Threat Assessment: Knowing Your Risks
The ultimate goal of any security program is to manage and mitigate risks. What do we mean by risk? In its broadest sense, risk can be defined as the likelihood of loss of anything having value, including people, facilities, information, equipment, and reputation. In a sense specific to security and loss prevention, risk is the probability that a particular threat will exploit a given vulnerability, leading to an unwanted result.
Knowing your risks is the obvious first step. But what is the best approach? And where do you go from there? Here are some key considerations:
First and foremost, identifying the threats to your business is instrumental. It is likely that your institution already has experience with a number of risk factors, but it is important to understand the rate in which new threats arise. It is crucial, therefore, to monitor emergent threats targeting your industry. This can often be accomplished by reading trade publications, engaging in discussions at industry conferences and loss prevention forums, and by obtaining case studies. Also, a number of sources provide crime metrics, some of which are industry specific, and can be very beneficial in identifying threats.
Categorizing Threats: Internal v. External
Knowing the source of the threats you face is a necessary step in determining what risk mitigation measures to have in place. Although it may be easy to think that an external threat comes from crime elements outside the organization, it is often the case that the threat on the inside can be much more devastating. Loss from occupational fraud can run undetected for years and according to the Association of Certified Fraud Examiners (ACFE), just 14% of defrauded organizations are able to fully recover their losses.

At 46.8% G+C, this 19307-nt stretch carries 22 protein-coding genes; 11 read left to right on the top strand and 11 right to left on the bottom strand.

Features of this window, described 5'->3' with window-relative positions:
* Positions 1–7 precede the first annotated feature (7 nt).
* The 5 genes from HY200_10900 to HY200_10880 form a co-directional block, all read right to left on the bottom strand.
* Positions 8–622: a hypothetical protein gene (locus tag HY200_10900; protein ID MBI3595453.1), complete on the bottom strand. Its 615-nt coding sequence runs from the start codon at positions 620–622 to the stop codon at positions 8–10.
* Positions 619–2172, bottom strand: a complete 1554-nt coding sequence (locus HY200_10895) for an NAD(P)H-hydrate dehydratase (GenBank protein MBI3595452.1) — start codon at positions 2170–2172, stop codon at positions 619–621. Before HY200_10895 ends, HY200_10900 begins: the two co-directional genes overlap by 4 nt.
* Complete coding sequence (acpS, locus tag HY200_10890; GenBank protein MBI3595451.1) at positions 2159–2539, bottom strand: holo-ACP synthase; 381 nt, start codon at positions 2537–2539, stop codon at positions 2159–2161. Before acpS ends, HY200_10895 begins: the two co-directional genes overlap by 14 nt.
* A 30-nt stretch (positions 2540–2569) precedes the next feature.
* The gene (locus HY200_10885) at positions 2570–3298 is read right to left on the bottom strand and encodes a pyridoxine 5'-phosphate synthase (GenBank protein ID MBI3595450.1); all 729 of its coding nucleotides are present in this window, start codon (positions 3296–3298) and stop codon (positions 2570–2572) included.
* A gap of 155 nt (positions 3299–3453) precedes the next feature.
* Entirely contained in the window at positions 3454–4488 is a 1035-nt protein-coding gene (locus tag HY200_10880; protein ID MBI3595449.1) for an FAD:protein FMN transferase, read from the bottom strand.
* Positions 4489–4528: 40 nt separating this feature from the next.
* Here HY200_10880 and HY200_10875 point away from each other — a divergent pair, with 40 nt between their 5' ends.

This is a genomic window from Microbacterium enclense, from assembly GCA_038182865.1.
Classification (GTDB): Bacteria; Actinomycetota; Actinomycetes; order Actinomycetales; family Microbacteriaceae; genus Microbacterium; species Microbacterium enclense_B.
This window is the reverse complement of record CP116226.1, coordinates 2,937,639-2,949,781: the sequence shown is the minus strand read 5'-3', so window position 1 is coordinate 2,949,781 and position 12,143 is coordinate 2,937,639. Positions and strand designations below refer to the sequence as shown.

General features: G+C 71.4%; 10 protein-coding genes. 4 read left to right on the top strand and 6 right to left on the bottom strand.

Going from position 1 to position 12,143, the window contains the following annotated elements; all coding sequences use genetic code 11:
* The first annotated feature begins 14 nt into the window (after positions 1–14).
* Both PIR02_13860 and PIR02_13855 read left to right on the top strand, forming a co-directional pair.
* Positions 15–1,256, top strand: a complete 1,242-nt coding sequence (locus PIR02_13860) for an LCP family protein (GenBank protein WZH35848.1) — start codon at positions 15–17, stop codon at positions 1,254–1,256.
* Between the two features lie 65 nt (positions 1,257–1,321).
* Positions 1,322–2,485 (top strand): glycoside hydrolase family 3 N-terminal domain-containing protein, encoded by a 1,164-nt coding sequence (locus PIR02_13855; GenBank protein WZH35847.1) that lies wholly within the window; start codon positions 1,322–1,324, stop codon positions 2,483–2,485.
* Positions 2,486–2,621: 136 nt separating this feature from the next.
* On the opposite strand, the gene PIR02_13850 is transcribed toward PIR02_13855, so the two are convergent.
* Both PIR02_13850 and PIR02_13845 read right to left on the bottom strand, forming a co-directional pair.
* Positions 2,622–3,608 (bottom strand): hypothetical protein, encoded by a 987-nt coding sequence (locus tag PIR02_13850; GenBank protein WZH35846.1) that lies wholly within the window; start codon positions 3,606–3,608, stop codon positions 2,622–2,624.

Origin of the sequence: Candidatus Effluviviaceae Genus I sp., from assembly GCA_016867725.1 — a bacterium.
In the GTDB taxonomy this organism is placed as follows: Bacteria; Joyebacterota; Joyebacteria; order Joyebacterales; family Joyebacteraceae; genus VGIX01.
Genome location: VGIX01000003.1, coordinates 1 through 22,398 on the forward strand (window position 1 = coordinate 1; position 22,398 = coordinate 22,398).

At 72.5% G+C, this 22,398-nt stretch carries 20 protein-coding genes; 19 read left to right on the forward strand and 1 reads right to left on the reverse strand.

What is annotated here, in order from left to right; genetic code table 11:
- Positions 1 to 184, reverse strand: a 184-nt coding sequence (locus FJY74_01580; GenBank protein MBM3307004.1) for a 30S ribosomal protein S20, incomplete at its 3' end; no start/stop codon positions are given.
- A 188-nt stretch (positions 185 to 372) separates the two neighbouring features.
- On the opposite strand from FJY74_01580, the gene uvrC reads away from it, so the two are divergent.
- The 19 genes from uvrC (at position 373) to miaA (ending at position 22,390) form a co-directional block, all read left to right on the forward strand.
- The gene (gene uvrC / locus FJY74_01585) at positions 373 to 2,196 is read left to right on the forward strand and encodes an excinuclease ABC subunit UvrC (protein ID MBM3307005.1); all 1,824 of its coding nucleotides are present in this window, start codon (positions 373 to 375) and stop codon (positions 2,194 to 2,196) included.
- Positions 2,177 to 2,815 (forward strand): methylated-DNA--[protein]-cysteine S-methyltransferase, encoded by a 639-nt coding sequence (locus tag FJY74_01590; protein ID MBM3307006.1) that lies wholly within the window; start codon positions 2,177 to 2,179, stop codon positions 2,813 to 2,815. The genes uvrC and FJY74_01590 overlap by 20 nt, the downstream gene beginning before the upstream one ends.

Evaluating the Risk: Likelihood and Outcome
When assessing the impact from any single threat, two factors are generally considered: Likelihood, or how probable is it for a risk event to occur; and outcome, what would be the overall ramifications if that risk event occurred. All threats should be evaluated in this manner on a case-by-case basis. In an operating environment with limited resources for risk mitigation, this evaluation can help determine priorities.
Risk Mitigation Measures
Once the threats have been determined and evaluated, preparation through risk mitigation is key. In having the proper security and defenses in place, suitable to the specific threats you face, you may actually win the fight before a risk incident ever occurs. Having proper security measures in place, such as physical security/hardening, CCTV, access controls, training, alarm system/hold-up devices, as well as effective processes and procedures will make your organization a hard target, and can help to drive away those determined threats.
Proper risk management should serve to turn the tables on the threats, forcing them to conduct their own form of risk assessment on you. When the sometimes unpreventable or inevitable crime does occur, prevention elements and safeguards already in place will serve to mitigate the risk, lessening the potential damage from the crime and expediting the recovery process.
Audit and Testing
Risk mitigation is a continual process, and must be adaptable to continued threats. Auditing the measures and processes put in place, for suitability and employee compliance. Scenario-based testing can also help assess effectiveness, or perhaps even identify better ways to do things.
Even with the proper safeguards are in place, the threat assessment process is far from over. Threats must continue to be evaluated, and this is often accomplished through some form of threat monitoring with the goal being to observe how the threats may be evolving and assessing if changes to likelihood and outcome should be considered.
As the business terrain continues to evolve, increased business risks and changing profiles create the need for organizations to continuously improve their ability to identify threats and act accordingly. If your business is ready to take a closer look at the threats you face, we invite you to learn more about our threat assessment program and contact a risk management expert to discuss your situation.